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Gorodok, Ukraine

"Grodek", "Grodek Jagiellonski","Horodok","Griding", "Gorodek", "Grayding", "Gridig", "Graiding"

Lat: 49 47, Long: 23 39'



KehilaLinks
Contents
Gorodok Homepage
Early 20th Century Photos
Photos from 2000
Portions of Sefer Grayding (Book of Griding)
Current Map of Gorodok (Google Maps)
Map of center of town--drawn from memory from a trip to Gorodok in September, 2000
JewishGen Home Page
KehilaLinks Home Page
Compiled by Mike Kalt

Updated: Sep, 2015

Copyright 2015 Mike Kalt

Grodek Jagiellonski--Ul. Kolejowa

Gorodok (Grodek Jagiellonski): Ul. Kolejowa


NOTE: This page commemorates the shtetl of Gorodok (Grodek Jagiellonski), Ukraine, which is about 15 miles southwest of Lviv (coordinates 4947' / 2339'). This is not the site for the larger town of Gorodok (David Gorodok) which is in Belarus. A KehilaLink page for David Gorodok is available at http://kehilalinks.jewishgen.org/David_Gorodok/David-Horodok.htm

A Very Brief Introduction to Gorodok

Gorodok is located in Western Ukraine (formerly Eastern Galicia) about 15 miles (24 kilometers) southwest of L'viv. To view a map of the area on Google Maps, click here. Variants on its spelling include Grodek Jagiellonski (Polish), Gorodok (Russian), Horodok (Ukranian), Gorodek Grayding, Griding, Gridig, and Graiding. Throughout this page the "official" JewishGen spelling of "Gorodok" will be used, unless a different spelling is used in a specific document title.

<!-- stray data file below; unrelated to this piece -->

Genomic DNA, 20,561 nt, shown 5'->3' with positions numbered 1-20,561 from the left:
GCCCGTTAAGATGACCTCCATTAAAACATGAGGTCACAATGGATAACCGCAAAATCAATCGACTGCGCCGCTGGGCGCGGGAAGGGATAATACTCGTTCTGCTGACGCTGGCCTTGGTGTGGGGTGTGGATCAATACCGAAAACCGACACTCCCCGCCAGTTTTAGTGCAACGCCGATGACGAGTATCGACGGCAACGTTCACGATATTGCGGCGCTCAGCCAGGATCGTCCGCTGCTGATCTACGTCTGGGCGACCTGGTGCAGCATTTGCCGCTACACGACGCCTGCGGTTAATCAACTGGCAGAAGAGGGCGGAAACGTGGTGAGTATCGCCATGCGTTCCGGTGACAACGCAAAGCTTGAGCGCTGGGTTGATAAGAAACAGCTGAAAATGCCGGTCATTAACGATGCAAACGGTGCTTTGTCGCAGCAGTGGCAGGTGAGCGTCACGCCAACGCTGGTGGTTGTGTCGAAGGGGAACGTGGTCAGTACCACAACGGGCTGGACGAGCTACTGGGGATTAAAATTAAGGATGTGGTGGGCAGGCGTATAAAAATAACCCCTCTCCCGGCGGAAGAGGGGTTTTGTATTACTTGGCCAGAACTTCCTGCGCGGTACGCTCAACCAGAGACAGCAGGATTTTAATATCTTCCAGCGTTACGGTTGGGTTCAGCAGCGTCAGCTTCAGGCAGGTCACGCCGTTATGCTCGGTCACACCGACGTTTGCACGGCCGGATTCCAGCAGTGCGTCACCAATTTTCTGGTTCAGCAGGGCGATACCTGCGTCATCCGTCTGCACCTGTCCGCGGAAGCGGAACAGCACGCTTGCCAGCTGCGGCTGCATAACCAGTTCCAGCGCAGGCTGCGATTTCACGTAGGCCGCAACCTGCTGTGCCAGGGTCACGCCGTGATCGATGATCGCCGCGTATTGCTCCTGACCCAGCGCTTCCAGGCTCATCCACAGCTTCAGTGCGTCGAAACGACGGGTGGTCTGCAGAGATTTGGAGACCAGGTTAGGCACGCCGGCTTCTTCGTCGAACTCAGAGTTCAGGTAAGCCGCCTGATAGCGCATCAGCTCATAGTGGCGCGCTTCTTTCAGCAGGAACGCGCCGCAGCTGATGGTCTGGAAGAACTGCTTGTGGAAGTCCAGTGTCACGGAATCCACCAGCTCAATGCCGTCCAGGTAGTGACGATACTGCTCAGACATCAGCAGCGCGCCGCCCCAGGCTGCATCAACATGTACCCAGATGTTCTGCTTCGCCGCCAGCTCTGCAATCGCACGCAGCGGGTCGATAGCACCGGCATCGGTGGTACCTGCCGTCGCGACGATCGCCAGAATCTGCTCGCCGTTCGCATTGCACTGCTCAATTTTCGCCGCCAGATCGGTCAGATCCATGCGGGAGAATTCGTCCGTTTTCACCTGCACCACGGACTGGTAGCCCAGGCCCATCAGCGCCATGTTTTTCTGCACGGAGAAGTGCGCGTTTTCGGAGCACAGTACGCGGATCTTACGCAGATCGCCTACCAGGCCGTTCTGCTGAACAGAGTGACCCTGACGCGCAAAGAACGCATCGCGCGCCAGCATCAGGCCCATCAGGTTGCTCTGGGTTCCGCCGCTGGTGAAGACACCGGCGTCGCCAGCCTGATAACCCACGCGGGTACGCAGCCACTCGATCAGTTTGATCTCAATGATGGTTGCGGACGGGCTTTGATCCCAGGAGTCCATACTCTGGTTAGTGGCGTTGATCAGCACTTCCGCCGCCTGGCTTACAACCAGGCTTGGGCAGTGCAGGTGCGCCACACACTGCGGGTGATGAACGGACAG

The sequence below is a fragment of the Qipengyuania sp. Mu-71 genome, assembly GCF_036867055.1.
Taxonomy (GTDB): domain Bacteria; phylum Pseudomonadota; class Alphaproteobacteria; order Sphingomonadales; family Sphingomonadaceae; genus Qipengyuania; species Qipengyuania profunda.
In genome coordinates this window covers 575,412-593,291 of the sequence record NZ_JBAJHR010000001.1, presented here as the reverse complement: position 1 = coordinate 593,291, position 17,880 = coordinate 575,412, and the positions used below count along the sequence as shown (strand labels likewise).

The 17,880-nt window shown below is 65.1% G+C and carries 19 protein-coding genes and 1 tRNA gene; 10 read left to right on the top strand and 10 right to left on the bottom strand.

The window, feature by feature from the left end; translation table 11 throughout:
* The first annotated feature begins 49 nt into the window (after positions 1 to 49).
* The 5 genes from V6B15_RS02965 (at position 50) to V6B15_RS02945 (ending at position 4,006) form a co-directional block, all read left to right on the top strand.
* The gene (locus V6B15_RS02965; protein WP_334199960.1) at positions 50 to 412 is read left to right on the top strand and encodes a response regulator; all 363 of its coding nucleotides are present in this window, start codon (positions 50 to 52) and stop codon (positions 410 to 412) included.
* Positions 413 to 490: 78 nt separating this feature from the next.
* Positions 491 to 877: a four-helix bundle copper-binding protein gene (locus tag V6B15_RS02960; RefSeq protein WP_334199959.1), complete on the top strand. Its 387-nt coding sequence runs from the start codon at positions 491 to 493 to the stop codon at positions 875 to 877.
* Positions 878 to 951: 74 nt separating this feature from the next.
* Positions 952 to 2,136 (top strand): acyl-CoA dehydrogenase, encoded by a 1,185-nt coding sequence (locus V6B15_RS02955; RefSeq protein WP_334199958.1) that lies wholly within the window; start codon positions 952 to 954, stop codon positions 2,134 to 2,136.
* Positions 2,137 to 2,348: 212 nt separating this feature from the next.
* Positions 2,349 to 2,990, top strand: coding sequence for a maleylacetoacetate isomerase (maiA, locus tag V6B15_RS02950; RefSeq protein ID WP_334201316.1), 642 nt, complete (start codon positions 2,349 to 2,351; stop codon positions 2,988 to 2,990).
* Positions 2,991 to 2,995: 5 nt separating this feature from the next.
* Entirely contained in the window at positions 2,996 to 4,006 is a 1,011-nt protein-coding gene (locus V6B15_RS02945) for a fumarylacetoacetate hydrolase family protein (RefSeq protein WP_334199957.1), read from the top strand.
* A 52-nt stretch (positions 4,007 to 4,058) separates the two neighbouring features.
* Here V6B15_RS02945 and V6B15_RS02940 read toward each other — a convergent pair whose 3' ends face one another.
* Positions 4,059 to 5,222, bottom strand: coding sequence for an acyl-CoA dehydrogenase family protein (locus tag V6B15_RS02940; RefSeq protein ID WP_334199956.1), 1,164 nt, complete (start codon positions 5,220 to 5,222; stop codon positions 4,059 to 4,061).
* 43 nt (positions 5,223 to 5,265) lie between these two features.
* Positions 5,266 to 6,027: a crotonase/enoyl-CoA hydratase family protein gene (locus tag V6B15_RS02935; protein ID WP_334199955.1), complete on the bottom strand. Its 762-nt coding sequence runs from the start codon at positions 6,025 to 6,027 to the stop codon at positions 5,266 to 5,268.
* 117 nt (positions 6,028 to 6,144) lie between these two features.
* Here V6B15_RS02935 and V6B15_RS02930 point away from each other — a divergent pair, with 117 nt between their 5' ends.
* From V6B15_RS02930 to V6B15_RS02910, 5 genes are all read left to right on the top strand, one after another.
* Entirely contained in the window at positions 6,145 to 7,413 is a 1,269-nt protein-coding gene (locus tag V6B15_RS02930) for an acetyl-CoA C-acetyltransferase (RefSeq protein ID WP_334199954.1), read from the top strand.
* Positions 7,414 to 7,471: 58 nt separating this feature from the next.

Gorodok was first settled in the 13th cenury and the earliest documentation of Jewish residents dates from 1444. In 1662, the local governor encouraged Jews to settle in the town, but assigned them to a special quarter known as "Gnin" or "Genin". According to the census of 1765 there were 788 Jews living in Gnin.

By 1880, the size of the Jewish community had grown to 2,952, and increased to 3,610 in 1900 (about 30 percent of the town's population). After World War I, the Jewish population of the town actually decreased, to 2,545 in Gorodok itself and 1,414 in surrounding villages.

After the German invasion of Poland in 1939, many Jewish refugees from western Poland came to Gorodok, and by 1941 the Jewish population had grown to over 5,000. Between September 1939 and June 1941, Gorodok was occupied by the Soviets. In July 1941, the Germans captured the town, and many of the town's Jews were sent to labor camps at Jaktorow Winniki, and Janowska (Lvov) and to the death camps at Belzec. The ghetto was liquidated in May, 1943, and the remining Jews were shot and buried in mass graves near Artyszczow. No Jewish community was re-established.

(Historical information from Encyclopedia Judaica)

Pictures of Gorodok

Other Gorodok Resources on the JewishGen Web Site

Maps

Other Web Sites with Information Relating to Gorodok

General Information

Bibliography

  • Sefer Grayding (Book of Griding), Yehuda Leibish Margel ed., Tel Aviv, Society of Grayding Emigrants, 1981
  • Encyclopedia Judaica (Jerusalem: Keter Publishing, 1971), s.v. "Gorodok"

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